Hardware Today: NAS Options Widen

By Drew Robb (Send Email)
Posted Jan 4, 2005


A few years ago, Network Appliance (NetApp) of Sunnyvale, Calif. revolutionized the storage business with the introduction of a network attached storage (NAS) device. Prior to that, the choices were simple: Stay on direct attached storage (DAS), where data is stored on disks within the server itself, or buy an expensive storage area network (SAN) complete with Fibre channel connectivity.

Network attached storage is an area that is simultaneously evolving and exploding.

Nowadays, a wide range of vendors offer NAS products, some offer SAN/NAS hybrids, and some provide NAS gateways that offer a way to tie an existing SAN into a NAS architecture. As a result, this evolving sector continues to experience significant growth.

"The network-attached storage market will reach $2 billion by 2008 with a 9 percent compound annual growth rate," said Pushan Rinnen, an analyst at Gartner.

NAS Basics

NAS is the only type of networked storage that permits connected host systems to share data. It grew out of the problems associated with server proliferation and mushrooming storage capacity. Having a few servers or a few GBs wasn't too much of a problem in and of itself. However, as anyone who has tried to manage several dozen Wintel boxes within a DAS system will quickly tell you, it's issues like continually running out of disk space, underutilization of storage capacity on many servers, and over-utilization of a few servers that cause complications. In DAS, storage for each server must be managed individually and cannot be shared. Not surprisingly, this rapidly becomes a burden, and performance and scalability are restricted.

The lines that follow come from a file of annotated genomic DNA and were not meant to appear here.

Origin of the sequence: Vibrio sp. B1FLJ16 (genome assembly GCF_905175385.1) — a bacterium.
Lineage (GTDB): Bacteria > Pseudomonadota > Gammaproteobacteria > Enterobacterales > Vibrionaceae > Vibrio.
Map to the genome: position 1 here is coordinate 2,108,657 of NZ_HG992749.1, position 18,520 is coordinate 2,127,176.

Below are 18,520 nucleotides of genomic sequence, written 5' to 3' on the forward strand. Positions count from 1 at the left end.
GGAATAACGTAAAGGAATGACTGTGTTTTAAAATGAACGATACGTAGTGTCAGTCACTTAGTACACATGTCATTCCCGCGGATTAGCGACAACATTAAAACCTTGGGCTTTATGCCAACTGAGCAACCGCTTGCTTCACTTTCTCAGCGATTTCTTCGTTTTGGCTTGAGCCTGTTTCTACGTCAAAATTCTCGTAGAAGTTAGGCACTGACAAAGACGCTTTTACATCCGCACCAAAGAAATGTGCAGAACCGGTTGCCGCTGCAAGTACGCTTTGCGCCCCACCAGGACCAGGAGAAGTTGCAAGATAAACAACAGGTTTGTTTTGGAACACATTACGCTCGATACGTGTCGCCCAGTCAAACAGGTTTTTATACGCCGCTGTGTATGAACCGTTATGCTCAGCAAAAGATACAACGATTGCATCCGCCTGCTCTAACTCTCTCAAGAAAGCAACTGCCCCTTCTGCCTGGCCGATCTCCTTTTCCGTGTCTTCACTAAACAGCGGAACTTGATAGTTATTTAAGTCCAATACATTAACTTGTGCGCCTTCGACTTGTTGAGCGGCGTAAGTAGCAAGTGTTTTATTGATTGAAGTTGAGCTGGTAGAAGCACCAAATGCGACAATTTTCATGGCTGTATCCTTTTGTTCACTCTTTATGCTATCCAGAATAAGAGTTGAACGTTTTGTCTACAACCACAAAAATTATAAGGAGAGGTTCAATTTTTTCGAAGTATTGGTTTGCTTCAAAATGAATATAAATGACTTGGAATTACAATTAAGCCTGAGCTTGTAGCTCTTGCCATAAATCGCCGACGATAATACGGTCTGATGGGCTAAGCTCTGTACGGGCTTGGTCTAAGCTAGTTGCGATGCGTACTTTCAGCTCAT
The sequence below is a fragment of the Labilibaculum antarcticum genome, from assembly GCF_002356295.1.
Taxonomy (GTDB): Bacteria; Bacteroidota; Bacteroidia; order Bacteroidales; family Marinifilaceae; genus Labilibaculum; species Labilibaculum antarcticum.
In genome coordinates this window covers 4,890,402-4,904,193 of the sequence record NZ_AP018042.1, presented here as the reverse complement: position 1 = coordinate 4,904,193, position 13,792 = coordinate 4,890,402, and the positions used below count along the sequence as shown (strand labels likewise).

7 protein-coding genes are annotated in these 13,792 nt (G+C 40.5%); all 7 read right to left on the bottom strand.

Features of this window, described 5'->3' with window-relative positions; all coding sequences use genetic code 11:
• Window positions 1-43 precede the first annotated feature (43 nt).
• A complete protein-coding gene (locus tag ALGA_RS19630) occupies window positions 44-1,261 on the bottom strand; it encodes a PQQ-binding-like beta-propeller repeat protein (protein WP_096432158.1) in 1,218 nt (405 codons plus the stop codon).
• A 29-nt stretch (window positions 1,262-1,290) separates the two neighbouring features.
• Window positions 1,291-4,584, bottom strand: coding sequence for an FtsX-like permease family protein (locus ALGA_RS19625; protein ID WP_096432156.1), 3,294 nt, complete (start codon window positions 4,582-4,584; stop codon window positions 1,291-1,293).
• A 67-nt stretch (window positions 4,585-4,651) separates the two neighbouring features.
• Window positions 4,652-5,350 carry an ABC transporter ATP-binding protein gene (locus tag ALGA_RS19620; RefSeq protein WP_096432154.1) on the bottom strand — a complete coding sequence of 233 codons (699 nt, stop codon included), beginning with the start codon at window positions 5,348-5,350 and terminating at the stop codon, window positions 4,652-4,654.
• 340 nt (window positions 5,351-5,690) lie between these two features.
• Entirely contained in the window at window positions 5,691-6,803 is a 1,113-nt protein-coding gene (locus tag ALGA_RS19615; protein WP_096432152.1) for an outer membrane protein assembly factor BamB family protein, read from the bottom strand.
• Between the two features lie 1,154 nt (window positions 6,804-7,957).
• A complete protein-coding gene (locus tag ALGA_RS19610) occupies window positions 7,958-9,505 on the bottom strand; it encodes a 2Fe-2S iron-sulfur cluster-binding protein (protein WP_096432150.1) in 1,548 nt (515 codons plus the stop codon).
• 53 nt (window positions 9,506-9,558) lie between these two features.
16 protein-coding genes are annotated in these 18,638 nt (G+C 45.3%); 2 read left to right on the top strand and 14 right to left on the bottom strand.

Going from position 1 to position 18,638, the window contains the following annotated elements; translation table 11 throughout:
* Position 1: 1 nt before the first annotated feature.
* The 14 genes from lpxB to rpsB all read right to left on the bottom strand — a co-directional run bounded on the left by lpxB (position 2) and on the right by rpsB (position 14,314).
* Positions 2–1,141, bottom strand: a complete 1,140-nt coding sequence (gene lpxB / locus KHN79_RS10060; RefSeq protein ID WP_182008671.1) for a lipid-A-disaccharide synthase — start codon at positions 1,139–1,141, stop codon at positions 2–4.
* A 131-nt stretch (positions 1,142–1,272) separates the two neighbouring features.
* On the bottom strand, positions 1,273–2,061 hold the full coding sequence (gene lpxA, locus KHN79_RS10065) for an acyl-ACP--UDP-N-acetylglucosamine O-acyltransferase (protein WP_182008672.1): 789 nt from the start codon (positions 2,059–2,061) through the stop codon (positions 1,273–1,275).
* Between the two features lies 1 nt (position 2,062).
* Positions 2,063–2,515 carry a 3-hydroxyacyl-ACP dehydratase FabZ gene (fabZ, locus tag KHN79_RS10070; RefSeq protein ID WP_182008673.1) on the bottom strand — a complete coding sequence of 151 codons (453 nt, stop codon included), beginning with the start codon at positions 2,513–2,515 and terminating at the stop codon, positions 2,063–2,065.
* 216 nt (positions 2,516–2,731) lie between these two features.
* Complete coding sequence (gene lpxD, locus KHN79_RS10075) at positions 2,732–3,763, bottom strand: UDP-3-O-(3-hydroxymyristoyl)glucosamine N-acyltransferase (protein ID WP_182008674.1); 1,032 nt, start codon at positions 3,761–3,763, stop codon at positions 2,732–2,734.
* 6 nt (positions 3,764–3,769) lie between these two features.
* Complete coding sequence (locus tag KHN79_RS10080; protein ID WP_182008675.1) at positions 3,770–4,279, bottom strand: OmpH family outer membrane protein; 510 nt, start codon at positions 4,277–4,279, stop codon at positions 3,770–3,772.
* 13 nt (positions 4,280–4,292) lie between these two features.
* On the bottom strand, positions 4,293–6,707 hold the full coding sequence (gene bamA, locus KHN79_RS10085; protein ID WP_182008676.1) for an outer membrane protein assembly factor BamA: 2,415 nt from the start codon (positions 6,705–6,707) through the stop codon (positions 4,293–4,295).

NetApp rules the roost in this fast growing sector with 36.3 percent of the NAS market share; EMC follows with 34.8 percent. HP, in third place, can manage no more than 6.8 percent.

Enter NAS. It incorporated file system capabilities into the storage device so servers are connectable to the device using Ethernet and traditional file access protocols. The NAS box then provides shared storage for many servers seamlessly, and storage management is greatly simplified.